ADHD, or Attention Deficit Hyperactivity Disorder, is quickly becoming recognized as one of the most common childhood disorders, affecting almost one in 10 of American children age 13 to 18. It can be difficult for those adults who were not diagnosed as a child yet who struggle with some of the symptoms as an adult.
Symptoms of ADHD include difficulty staying focused, difficulty controlling behaviors, difficulty paying attention and hyperactivity. Not all of these need to be issues in order to have a diagnosis of ADHD as there are different subtypes and this is where much of the confusion lay. There are three subtypes including predominantly inattentive, predominantly hyperactive-impulsive and a combination of the first two subtypes. So someone with the inattentive subtype can look entirely different than someone with the hyperactive-impulsive subtype.
For those adults that may be dealing with ADHD but were never diagnosed as a child it can be a true challenge to navigate life and often the symptoms can go unnoticed for years without the individual truly understanding the negative impact it has had on their lives. Many adults with undiagnosed ADHD have developed coping skills to deal with their ADHD or have learned to use some of the symptoms in a successful way. In our practice we see some of these coping skills being the development of OCD-like behaviors (e.g. if you obsess about a task you are unlikely to forget to complete it) or the choice of a fast paced, ever changing job that yields success for a person who can quickly shift their attention.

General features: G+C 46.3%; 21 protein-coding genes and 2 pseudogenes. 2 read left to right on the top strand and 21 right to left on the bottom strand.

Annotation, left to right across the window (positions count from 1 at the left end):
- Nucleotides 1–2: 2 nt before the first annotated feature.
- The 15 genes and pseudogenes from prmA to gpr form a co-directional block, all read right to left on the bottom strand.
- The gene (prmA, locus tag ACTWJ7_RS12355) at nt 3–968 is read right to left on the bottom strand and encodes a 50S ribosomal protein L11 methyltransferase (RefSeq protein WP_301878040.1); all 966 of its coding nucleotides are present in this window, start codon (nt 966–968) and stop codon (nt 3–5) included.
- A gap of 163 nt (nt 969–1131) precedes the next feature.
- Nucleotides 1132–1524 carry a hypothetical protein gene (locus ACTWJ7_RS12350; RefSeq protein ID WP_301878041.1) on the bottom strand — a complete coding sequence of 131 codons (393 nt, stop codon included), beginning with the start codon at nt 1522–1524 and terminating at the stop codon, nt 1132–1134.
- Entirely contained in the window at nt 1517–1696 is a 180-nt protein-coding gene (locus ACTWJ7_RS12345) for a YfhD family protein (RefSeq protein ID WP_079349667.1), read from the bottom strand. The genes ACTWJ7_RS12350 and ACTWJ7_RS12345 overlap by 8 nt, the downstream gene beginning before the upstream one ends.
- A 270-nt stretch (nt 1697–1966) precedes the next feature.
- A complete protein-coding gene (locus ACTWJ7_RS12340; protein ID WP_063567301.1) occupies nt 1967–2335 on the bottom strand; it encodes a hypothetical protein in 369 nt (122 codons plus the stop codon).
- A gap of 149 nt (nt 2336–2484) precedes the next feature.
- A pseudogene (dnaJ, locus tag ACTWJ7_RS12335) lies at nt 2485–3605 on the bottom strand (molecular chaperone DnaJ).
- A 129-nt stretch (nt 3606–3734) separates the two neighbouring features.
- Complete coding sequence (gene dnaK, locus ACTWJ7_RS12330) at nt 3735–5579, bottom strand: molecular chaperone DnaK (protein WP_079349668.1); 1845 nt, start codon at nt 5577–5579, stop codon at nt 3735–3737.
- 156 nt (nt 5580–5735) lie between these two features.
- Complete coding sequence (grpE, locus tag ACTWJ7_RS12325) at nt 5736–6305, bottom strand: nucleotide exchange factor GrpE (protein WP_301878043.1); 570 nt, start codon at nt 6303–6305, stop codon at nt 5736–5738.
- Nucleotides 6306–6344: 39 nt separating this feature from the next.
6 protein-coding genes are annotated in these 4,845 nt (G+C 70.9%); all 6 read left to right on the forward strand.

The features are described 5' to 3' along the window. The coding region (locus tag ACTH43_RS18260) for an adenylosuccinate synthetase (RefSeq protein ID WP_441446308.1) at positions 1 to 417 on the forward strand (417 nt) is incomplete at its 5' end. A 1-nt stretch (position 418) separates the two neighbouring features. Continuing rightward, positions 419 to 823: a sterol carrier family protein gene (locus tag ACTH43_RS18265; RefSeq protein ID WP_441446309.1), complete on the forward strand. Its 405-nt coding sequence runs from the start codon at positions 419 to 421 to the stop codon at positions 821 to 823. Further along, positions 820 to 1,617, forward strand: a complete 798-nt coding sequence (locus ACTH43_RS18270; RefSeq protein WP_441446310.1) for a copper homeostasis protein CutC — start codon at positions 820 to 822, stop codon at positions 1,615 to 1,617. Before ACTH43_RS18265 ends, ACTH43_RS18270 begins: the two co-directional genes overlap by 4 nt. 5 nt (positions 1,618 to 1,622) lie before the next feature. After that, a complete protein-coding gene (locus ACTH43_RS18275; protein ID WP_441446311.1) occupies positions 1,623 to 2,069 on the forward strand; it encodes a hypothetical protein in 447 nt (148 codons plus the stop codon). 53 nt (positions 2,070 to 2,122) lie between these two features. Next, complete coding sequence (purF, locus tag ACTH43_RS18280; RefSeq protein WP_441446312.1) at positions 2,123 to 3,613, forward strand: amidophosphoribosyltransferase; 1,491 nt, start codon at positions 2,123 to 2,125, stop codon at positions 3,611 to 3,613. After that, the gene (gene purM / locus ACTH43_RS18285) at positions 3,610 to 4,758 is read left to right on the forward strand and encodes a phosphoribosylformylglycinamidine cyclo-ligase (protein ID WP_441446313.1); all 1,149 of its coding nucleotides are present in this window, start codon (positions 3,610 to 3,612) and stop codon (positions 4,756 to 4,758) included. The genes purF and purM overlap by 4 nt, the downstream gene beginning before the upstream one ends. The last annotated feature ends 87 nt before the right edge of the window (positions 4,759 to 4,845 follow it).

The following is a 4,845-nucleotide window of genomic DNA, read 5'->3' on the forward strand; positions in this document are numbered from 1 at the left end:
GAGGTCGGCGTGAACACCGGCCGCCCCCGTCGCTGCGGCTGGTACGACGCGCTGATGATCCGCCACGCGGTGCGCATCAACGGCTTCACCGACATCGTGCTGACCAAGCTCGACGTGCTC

On the other hand, we also see adults struggling with anxiety or depression due to an underlying constant struggle of not being able to remain organized, being constantly late, forgetful and overwhelmed by responsibilities. It is worthwhile for those adults who are uncertain if they have ADHD to have an assessment done by a professional. In our practice we have seen amazing positive changes in the quality of life of people who finally have come to recognize the issue that has been plaguing their life since childhood.
By Anna Shier, DO
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